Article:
Indeed. I remember having competitions with a childhood friend back around when LBA 2 was released of who could get the furthest in an hour. It escalated into what we now would probably think of a more proper speedrun, trying to complete the game the fastest. We did at least use the ferry glitch back then I recall. Good times.

I had no childhood friends

SpaceGuitarist 2017-02-02 22:33

This is the first and last time I will mention my opinion here on speedrunning since I kind of dislike it, so I would just like to say that:

For me, speedrunning any game is like fast-forwarding music or a movie - what's the point? you're missing all that's good about it and that is enjoying the most of it. I surely don't like to hear fast-forwarded music because all the lyrics and the beat gets crumbled up and garbled, same for dialogues in movies, so why would you want to skip all the story and mystery in LBAs if frankly the storytelling was way ahead of it's time (compared to other games) than its combat and "action" in it.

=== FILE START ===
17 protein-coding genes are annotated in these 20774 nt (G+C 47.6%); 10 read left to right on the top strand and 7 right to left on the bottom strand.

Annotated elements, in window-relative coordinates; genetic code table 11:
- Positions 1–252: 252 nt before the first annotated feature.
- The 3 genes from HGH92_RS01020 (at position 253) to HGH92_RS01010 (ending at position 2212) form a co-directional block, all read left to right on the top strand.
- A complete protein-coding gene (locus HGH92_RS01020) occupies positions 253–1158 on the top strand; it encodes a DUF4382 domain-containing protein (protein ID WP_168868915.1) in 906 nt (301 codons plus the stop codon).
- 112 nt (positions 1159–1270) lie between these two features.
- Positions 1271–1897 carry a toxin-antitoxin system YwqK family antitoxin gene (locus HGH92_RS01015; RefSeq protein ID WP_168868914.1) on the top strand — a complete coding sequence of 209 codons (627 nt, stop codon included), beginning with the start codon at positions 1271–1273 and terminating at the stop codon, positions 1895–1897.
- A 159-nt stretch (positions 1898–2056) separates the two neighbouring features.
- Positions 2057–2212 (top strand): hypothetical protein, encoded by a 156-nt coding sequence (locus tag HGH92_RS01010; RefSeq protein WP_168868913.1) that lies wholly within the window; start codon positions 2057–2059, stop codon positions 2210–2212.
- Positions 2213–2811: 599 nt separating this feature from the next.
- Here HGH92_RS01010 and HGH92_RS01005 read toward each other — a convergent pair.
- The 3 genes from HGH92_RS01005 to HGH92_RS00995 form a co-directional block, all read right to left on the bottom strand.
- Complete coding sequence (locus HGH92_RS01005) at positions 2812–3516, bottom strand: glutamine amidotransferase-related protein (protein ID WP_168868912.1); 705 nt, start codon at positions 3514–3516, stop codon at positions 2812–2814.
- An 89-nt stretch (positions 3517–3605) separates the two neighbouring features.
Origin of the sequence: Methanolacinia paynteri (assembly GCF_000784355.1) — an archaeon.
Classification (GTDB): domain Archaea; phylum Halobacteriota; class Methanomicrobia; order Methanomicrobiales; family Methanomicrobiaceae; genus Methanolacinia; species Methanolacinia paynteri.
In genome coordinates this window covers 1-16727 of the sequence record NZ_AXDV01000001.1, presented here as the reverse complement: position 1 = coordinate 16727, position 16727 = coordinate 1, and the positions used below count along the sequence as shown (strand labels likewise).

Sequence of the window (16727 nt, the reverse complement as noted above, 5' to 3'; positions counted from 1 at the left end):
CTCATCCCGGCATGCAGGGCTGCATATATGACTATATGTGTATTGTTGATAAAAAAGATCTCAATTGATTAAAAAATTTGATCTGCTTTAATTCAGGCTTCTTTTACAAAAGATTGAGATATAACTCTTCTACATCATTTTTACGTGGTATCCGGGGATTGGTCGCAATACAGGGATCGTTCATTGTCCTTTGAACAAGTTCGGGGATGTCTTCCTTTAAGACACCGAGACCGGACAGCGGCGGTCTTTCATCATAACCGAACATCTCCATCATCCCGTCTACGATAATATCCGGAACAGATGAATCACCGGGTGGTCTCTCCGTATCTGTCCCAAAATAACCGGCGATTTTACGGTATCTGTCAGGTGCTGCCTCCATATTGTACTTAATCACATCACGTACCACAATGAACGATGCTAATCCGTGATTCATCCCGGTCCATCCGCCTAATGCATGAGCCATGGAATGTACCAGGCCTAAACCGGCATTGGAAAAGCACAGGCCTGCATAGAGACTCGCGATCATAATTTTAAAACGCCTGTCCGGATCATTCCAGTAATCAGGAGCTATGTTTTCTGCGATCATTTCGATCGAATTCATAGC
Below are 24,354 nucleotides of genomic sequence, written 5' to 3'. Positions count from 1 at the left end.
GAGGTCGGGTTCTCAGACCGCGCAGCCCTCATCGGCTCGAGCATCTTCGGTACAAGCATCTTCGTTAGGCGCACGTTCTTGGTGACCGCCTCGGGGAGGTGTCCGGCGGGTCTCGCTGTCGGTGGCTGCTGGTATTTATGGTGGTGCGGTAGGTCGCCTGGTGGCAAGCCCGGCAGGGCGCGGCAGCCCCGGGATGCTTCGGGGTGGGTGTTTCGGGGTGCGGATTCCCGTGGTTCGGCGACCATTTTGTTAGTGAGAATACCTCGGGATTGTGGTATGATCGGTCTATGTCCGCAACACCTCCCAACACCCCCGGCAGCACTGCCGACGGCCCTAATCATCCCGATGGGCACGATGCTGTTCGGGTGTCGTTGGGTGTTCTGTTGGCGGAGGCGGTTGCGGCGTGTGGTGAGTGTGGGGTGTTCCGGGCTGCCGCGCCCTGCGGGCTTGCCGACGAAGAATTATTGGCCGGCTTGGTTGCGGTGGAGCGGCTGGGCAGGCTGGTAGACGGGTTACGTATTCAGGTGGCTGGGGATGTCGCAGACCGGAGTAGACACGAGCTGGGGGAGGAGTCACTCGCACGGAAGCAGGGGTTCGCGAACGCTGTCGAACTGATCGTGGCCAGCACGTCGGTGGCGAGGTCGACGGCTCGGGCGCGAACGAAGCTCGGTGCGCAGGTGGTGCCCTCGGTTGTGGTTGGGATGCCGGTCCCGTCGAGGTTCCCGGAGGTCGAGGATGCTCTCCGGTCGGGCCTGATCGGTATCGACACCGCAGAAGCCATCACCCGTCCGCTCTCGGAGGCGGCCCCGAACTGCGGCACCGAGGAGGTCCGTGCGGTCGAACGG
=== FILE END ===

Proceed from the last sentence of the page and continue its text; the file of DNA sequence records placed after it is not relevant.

Sure, clobbing enemies with the magicball or punches is fun, but if you reduce the game to just that it gets kinda dull, specially with the AI of it's time.

Makes me confused. :-/

MevX 2017-02-02 22:41

Quote:

Originally Posted by SpaceGuitarist (Post 455543)
:lol: ... oh wait :? ... you're serious :( feel you bro.

it was a joke. but im bad at doing those

SpaceGuitarist 2017-02-02 22:43

Quote:

Originally Posted by MevX (Post 455544)
it was a joke. but im bad at doing those

Oh yeah I even deleted that cause I felt bad about you :lol: should've guessed.

gravel22 2017-02-03 07:09

Quote:

Originally Posted by SpaceGuitarist (Post 455543)
This is the first and last time I will mention my opinion here on speedrunning since I kind of dislike it, so I would just like to say that: